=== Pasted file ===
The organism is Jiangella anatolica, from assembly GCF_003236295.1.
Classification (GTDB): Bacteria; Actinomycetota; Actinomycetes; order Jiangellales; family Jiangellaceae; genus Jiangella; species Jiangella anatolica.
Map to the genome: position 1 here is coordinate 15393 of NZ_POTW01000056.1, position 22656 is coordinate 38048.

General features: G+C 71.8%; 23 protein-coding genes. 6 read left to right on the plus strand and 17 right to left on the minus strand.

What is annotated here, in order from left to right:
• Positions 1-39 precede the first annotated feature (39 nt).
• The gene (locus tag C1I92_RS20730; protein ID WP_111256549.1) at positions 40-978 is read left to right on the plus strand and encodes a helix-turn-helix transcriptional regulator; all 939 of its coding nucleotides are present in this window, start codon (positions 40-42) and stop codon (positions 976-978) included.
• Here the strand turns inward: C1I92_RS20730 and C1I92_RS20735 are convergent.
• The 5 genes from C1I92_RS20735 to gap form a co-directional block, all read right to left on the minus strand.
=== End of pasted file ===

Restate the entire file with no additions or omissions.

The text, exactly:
The organism is Jiangella anatolica, from assembly GCF_003236295.1.
Classification (GTDB): Bacteria; Actinomycetota; Actinomycetes; order Jiangellales; family Jiangellaceae; genus Jiangella; species Jiangella anatolica.
Map to the genome: position 1 here is coordinate 15393 of NZ_POTW01000056.1, position 22656 is coordinate 38048.

General features: G+C 71.8%; 23 protein-coding genes. 6 read left to right on the plus strand and 17 right to left on the minus strand.

What is annotated here, in order from left to right:
• Positions 1-39 precede the first annotated feature (39 nt).
• The gene (locus tag C1I92_RS20730; protein ID WP_111256549.1) at positions 40-978 is read left to right on the plus strand and encodes a helix-turn-helix transcriptional regulator; all 939 of its coding nucleotides are present in this window, start codon (positions 40-42) and stop codon (positions 976-978) included.
• Here the strand turns inward: C1I92_RS20730 and C1I92_RS20735 are convergent.
• The 5 genes from C1I92_RS20735 to gap form a co-directional block, all read right to left on the minus strand.